HOMEBREW Digest #1198 Fri 06 August 1993

Digest #1197 Digest #1199

		Rob Gardner, Digest Coordinator

  Help No Hops (Major Donald L. Staib;545TG/SEF;)
  Recipe Postings (Keith A. MacNeal HLO1-1/T09 DTN 225-6171  05-Aug-1993 0953)
  Old Ale (Rick Garvin(761-6630))
  chili beer (LLAPV)
  Starter OGs (Todd Enders - WD0BCI)
  Botched Batch.... (FSAC-FCD) <dward at PICA.ARMY.MIL>
  dark grain, All About Beer (/R=HERLVX/R=AM/U=KLIGERMAN/FFN=KLIGERMAN/)
  Recipe Aid Request (Aaron Milbank)
  Cheap 5 gal Carboys in Seattle (Domenick Venezia)
  Barreling Beer (Philip J Difalco)
  dunkleweizen & dual brews (Jim Busch)
  decoction/weizens/mash techniques (Jim Busch)
  Brewing Techniques, errors (Jim Busch)
  Earwax contributor revisited (Domenick Venezia)
  More on the Glatt Malt Mill (wegeng.XKeys)
  weizen pointers (Tony Babinec 312 329-3570)
  Steve Daniel (Chuck Cox)
  algebra (lyons)
  Hops Schedule Equations ("Palmer.John")
  Secondary Fermentation Questions ("Palmer.John")
  Wyeast 1007 (Jonathan G Knight)
  hop boiling times (Jonathan G Knight)
  Re: sanitizing counterflow chiller (Brian Bliss)
  Personal message (goldwyn)

Send articles for __publication_only__ to homebrew at hpfcmi.fc.hp.com (Articles are published in the order they are received.) Send UNSUBSCRIBE and all other requests, ie, address change, etc., to homebrew-request@ hpfcmi.fc.hp.com, BUT PLEASE NOTE that if you subscribed via the BITNET listserver (BEER-L at UA1VM.UA.EDU), then you MUST unsubscribe the same way! If your account is being deleted, please be courteous and unsubscribe first. Archives are available via anonymous ftp from sierra.stanford.edu. (Those without ftp access may retrieve files via mail from listserv at sierra.stanford.edu. Send HELP as the body of a message to that address to receive listserver instructions.) Please don't send me requests for back issues - you will be silently ignored. For "Cat's Meow" information, send mail to lutzen at novell.physics.umr.edu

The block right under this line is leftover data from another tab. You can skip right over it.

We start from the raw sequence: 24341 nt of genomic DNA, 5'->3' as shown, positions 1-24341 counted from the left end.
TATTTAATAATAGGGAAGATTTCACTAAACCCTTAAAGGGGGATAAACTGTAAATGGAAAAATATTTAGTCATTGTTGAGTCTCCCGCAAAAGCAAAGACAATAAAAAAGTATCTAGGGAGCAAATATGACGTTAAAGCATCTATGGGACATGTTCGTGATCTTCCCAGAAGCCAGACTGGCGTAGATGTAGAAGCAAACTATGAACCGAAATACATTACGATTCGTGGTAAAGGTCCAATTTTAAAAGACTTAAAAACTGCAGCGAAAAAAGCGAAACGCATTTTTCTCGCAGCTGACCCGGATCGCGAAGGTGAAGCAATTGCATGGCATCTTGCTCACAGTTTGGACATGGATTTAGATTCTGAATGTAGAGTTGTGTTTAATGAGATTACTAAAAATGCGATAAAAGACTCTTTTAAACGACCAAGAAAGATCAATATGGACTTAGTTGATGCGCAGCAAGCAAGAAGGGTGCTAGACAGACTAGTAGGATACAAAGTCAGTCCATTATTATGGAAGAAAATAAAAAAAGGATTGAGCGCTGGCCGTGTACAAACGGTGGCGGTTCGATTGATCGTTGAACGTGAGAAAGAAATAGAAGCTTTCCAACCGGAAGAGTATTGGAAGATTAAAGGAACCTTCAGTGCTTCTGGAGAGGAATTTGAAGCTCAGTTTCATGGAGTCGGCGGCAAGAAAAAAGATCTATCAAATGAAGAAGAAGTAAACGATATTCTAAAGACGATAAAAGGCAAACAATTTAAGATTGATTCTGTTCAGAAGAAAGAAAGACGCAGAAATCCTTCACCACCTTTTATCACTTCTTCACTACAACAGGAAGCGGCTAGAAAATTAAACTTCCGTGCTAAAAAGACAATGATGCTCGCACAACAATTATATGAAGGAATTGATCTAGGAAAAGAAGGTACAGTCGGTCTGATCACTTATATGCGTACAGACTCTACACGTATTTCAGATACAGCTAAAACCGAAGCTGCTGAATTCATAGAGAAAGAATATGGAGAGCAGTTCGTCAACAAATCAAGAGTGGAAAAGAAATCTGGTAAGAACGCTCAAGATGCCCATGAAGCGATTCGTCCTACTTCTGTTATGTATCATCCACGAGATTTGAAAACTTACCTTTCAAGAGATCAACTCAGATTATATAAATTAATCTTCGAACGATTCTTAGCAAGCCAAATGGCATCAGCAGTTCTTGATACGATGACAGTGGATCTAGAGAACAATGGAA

---------------------------------------------------------------------- Date: Thu, 5 Aug 93 07:01:36 -0600 From: staib at oodis01.hill.af.mil (Major Donald L. Staib;545TG/SEF;) Subject: Help No Hops I've been brewing hopped extract kits for years. Under the encouragement of HBD and Prodigy BB, I started using un-hopped kits, and DME to make great all-malt brews (for an extract brewer). The problem is, in my haste I left out the hops from my latest brew, I added Irish Moss to the boil and forgot the hops (thought it seemed too easy). I'm now two days into the primary and guess I'm destined to dry-hop the entire 5 gal batch. I used two cans of M&F light to make up 5 gal. I have never dry-hopped before. I have 2 ozs. each of Cascade and Chinook. Can anyone suggest the procedure and amount for me? Oh, pellet hops is the type I have. Enjoy reading all the great information here on the Digest. Thanks for any and all techniques to remedy this oversight. The Braumeister in Layton, Utah! * /\ * { at at } * +-[]-+ _[]_ Return to table of contents